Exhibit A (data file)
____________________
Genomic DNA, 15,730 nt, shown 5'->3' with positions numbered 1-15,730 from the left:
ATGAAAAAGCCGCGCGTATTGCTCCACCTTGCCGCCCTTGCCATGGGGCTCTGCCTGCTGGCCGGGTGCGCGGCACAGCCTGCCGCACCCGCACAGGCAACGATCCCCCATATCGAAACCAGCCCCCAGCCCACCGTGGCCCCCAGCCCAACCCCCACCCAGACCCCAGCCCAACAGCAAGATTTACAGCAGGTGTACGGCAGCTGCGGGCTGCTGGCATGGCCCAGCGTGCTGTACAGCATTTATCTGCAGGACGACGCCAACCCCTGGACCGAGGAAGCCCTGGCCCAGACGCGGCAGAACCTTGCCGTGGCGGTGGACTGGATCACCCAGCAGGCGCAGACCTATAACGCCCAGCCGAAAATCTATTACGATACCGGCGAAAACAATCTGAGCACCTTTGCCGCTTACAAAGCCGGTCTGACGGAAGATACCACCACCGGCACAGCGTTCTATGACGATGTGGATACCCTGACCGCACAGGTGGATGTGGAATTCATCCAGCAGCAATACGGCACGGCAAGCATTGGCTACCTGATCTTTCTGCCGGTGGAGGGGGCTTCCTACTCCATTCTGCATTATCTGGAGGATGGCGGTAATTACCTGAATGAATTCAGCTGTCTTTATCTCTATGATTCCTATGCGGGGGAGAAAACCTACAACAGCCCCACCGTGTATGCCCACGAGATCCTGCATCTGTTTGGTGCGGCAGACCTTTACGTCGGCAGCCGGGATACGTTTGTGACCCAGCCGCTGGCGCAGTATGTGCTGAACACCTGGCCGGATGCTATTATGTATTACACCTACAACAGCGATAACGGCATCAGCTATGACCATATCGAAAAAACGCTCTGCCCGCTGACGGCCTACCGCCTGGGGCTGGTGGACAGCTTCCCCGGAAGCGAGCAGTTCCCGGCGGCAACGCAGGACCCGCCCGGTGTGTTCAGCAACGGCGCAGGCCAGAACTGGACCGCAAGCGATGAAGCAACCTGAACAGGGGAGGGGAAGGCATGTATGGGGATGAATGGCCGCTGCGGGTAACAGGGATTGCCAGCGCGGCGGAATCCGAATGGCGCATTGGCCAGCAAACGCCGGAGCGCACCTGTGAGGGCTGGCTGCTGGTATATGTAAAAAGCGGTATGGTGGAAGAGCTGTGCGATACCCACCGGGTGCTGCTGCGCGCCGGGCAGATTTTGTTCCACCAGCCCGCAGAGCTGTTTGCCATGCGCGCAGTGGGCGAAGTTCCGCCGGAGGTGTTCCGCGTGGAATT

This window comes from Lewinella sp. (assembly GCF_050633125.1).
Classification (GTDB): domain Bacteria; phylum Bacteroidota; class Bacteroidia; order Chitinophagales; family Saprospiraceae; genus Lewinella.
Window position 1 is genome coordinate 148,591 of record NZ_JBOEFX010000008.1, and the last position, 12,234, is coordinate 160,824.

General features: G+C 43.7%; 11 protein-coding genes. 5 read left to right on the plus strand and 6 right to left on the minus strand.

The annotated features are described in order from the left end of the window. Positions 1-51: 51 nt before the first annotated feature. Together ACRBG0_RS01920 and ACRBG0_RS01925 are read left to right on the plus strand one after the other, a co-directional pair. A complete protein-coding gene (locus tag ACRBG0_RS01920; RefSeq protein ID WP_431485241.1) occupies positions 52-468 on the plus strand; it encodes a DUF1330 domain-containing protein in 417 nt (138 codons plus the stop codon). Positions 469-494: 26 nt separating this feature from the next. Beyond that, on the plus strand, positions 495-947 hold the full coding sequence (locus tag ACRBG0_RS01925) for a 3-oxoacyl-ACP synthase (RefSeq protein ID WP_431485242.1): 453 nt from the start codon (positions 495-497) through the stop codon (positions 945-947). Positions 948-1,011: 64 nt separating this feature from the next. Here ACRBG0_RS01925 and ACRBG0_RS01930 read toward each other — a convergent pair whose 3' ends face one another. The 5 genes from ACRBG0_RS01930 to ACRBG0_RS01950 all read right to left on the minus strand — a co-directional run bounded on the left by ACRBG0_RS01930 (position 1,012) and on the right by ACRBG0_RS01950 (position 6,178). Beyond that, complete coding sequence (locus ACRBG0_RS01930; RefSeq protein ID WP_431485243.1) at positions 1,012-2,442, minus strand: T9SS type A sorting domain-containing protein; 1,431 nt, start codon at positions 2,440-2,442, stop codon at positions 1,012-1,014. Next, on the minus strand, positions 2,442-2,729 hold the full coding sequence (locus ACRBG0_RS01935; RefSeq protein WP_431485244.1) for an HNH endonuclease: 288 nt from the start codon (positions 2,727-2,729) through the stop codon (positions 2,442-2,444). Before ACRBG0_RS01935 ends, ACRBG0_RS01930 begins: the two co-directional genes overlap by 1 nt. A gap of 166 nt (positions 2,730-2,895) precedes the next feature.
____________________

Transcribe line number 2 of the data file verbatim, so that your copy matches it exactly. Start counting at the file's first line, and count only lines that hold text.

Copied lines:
ATGAAAAAGCCGCGCGTATTGCTCCACCTTGCCGCCCTTGCCATGGGGCTCTGCCTGCTGGCCGGGTGCGCGGCACAGCCTGCCGCACCCGCACAGGCAACGATCCCCCATATCGAAACCAGCCCCCAGCCCACCGTGGCCCCCAGCCCAACCCCCACCCAGACCCCAGCCCAACAGCAAGATTTACAGCAGGTGTACGGCAGCTGCGGGCTGCTGGCATGGCCCAGCGTGCTGTACAGCATTTATCTGCAGGACGACGCCAACCCCTGGACCGAGGAAGCCCTGGCCCAGACGCGGCAGAACCTTGCCGTGGCGGTGGACTGGATCACCCAGCAGGCGCAGACCTATAACGCCCAGCCGAAAATCTATTACGATACCGGCGAAAACAATCTGAGCACCTTTGCCGCTTACAAAGCCGGTCTGACGGAAGATACCACCACCGGCACAGCGTTCTATGACGATGTGGATACCCTGACCGCACAGGTGGATGTGGAATTCATCCAGCAGCAATACGGCACGGCAAGCATTGGCTACCTGATCTTTCTGCCGGTGGAGGGGGCTTCCTACTCCATTCTGCATTATCTGGAGGATGGCGGTAATTACCTGAATGAATTCAGCTGTCTTTATCTCTATGATTCCTATGCGGGGGAGAAAACCTACAACAGCCCCACCGTGTATGCCCACGAGATCCTGCATCTGTTTGGTGCGGCAGACCTTTACGTCGGCAGCCGGGATACGTTTGTGACCCAGCCGCTGGCGCAGTATGTGCTGAACACCTGGCCGGATGCTATTATGTATTACACCTACAACAGCGATAACGGCATCAGCTATGACCATATCGAAAAAACGCTCTGCCCGCTGACGGCCTACCGCCTGGGGCTGGTGGACAGCTTCCCCGGAAGCGAGCAGTTCCCGGCGGCAACGCAGGACCCGCCCGGTGTGTTCAGCAACGGCGCAGGCCAGAACTGGACCGCAAGCGATGAAGCAACCTGAACAGGGGAGGGGAAGGCATGTATGGGGATGAATGGCCGCTGCGGGTAACAGGGATTGCCAGCGCGGCGGAATCCGAATGGCGCATTGGCCAGCAAACGCCGGAGCGCACCTGTGAGGGCTGGCTGCTGGTATATGTAAAAAGCGGTATGGTGGAAGAGCTGTGCGATACCCACCGGGTGCTGCTGCGCGCCGGGCAGATTTTGTTCCACCAGCCCGCAGAGCTGTTTGCCATGCGCGCAGTGGGCGAAGTTCCGCCGGAGGTGTTCCGCGTGGAATT